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In many languages, the convention for naming Booleans is typically to prefix them with "is", "has" or "can". This convention seems to be applied mostly to fields and methods (e.g. Java's Scanner.hasNextInt()). Is there a convention for naming a method's Boolean arguments? I don't see the same convention being applied to them; for example, Java has String.regionMatches(boolean ignoreCase, int toffset, String other, int ooffset, int len).

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    I personally stick with the "boolean" prefixes since the alternative usually violates the naming convention for variables which should start with a noun whereas your example starts with a verb which is reserved for methods... Jul 1, 2022 at 9:16
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    On the other hand boolean parameters are a violation of the Tell, don't ask Pattern as well as the Replace branching with Inheritance pattern. Instead of the boolean parameter we should pass an object providing one of the alternative behaviors. Jul 1, 2022 at 9:21
  • "matches" is grammatically boolean. you dont need to expand it to IsAMatchFor() or something
    – Ewan
    Jul 1, 2022 at 11:50
  • @Ewan I was talking about the boolean variable "ignoreCase", not "matches", but thanks anyway.
    – k314159
    Jul 1, 2022 at 11:59
  • I'm less concerned about boolean parameter naming than I am about how you are ignoring the naming of the non-boolean parameters in the regionMatches example. WTF is "other" meant to convey?
    – Peter M
    Jul 6, 2022 at 18:48

2 Answers 2

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The typical is/has/can prefixes make sense grammatically in the context of an object. Given an object x, we can say that “x is something”, that “x has something”, or that “x can do something”. Having such a naming convention also distinguishes attributes from actions, e.g. the property/attribute “x is empty” versus the command “empty x”.

This doesn't generalize to function arguments where there may not be such context, and where we do not have to distinguish actions from attributes.

At least in Java, this doesn't matter too much: the name of the function argument happens to be included in documentation for that method (and maybe in IDE-provided annotations), but really it's just the name of a local variable within the function. The name is not part of the public API of that function, unlike in languages that offer named arguments such as Kotlin or C#. So while clear names for function arguments are helpful, this isn't really that important.

Whatever naming convention you use for boolean arguments, it's likely possible to find some argument that this convention is reasonable. None of the following is really problematic:

  • String#match(needle, ignoreCase) (where the boolean describes a command as part of the match)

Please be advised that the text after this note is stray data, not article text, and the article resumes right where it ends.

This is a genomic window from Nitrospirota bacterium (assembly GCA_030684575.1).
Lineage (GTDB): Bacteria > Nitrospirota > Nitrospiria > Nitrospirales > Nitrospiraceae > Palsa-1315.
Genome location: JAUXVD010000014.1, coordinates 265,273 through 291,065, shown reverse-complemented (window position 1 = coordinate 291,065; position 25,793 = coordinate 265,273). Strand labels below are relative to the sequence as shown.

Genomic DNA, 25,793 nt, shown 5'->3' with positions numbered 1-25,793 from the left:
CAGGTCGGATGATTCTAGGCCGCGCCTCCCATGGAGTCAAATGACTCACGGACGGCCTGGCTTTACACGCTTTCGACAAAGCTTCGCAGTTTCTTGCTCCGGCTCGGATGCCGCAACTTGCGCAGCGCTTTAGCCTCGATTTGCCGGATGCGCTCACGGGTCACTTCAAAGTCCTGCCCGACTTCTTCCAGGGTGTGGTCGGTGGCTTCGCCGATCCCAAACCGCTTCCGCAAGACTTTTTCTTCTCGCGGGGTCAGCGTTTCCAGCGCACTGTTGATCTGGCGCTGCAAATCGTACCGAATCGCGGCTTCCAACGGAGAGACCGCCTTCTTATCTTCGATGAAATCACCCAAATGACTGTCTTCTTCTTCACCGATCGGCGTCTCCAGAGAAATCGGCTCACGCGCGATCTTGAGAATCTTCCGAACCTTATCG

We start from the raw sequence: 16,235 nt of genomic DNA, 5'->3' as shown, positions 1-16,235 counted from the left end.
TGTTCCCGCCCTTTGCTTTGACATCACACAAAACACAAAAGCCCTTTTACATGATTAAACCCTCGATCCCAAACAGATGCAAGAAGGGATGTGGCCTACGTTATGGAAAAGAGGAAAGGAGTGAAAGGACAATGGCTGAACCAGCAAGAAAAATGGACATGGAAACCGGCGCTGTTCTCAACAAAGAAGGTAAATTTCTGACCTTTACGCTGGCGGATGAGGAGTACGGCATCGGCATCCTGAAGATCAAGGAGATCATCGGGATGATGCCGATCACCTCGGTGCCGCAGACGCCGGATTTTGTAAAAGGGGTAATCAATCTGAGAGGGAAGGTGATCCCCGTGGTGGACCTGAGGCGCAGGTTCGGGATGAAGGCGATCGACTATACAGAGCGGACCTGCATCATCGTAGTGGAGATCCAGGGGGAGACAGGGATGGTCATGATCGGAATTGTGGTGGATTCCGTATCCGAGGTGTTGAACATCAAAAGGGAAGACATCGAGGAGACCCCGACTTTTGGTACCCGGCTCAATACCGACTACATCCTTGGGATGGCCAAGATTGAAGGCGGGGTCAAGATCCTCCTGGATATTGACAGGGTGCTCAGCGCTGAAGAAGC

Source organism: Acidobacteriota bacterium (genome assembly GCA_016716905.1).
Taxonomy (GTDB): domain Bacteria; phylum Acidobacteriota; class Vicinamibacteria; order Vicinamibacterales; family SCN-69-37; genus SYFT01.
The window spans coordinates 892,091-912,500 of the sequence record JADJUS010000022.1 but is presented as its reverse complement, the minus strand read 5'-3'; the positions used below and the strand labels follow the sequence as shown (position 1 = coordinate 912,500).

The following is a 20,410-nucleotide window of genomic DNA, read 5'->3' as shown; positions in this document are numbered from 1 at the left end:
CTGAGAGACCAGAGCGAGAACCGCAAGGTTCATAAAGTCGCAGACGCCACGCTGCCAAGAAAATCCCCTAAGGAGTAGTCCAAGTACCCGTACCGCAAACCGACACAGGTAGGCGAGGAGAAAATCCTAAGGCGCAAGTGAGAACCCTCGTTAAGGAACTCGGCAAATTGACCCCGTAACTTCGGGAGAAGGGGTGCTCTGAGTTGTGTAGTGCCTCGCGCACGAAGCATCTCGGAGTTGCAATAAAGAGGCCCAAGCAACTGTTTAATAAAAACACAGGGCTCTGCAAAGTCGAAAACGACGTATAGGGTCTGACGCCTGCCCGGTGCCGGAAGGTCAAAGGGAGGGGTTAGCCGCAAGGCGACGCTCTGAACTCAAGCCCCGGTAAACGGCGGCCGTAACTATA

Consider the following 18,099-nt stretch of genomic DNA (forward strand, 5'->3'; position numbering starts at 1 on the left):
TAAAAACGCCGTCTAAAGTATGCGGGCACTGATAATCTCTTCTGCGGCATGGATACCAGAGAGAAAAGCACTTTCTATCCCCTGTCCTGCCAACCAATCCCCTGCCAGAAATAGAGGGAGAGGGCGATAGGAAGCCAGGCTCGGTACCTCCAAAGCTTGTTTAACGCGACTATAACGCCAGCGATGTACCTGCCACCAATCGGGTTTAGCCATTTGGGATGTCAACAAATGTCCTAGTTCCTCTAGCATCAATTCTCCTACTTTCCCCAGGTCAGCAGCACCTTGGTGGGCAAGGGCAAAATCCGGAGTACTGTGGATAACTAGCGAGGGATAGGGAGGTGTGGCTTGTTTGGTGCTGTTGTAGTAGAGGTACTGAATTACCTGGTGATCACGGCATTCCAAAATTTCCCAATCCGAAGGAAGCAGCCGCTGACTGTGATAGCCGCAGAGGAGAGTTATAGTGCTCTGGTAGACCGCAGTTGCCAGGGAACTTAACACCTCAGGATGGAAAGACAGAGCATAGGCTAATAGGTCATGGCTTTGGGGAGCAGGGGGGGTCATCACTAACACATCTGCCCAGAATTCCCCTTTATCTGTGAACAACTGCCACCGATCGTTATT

• String#match(needle, isCaseSensitive) (where the boolean describes an attribute of the match)
  • String#match(needle, withCase)
  • String#match(needle, caseSensitively) (where the boolean is an adverb – makes sense grammatically but I have never seen this in practice)

The real issue with boolean arguments is not their name, but that without named arguments their meaning is not obvious at the call site – what would "foo".match("F", true) mean? Solutions with different tradeoffs include:

  • turning the boolean argument into part of the function name, e.g. String#match(needle) vs String#matchIgnoreCase(needle).
    Pro: simple.
    Con: bloats API surface, exponential explosion of alternatives if there are multiple booleans, difficult to select alternatives programmatically.

  • using an enum instead of a boolean, e.g. "foo".match("F", Case.IGNORE).
    Pro: makes call-site more self-documenting, easy to select alternatives programmatically.
    Con: enums add to API surface, potentially very verbose.

  • using polymorphism instead of conditionals. The boolean argument will likely select between different behaviours. That could also be achieved by injecting different strategies. Here, the match function would need a strategy to determine if two characters or strings are equivalent. For such a string matching function, this would allow substantial flexibility, for example by providing strategies that do not perform normalization, strategies that ignore ASCII-case, strategies that do full Unicode case-insensitive matching, or even strategies that perform Unicode normalization before comparison.
    Pro: extremely flexible and extensible.
    Con: larger API surface, potential performance impact through extra level of indirection.

  • use a builder object, probably with a fluent API, to configure an action before performing it, though this is mostly just a hack around the absence of named arguments. For example:

    "foo".match("F")
         .withIgnoreCase(true)
         .execute()
    

    Pro: extremely flexible and easy to read.
    Con: fairly verbose, bloats the API surface with a method builder, takes a lot of effort to implement, easy to forget final execute().

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  • In languages where the caller supplies argument names, bool parameters are fine. In languages where the call doesn’t include parameter names, it’s fatal. Imagine a function argument that could be “caseIgnored” or “caseSensitive”. Worse if you have three bool arguments and call f(true, false, true)
    – gnasher729
    Jul 2, 2022 at 15:14
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It is really simple.

  • A field/property represents a state.
  • A method argument is a command.

This has implications for the language used. For a property it would be IsCaseIgnored, which describes a state. For a method argument it would be ignoreCase, which tells the code what to do.

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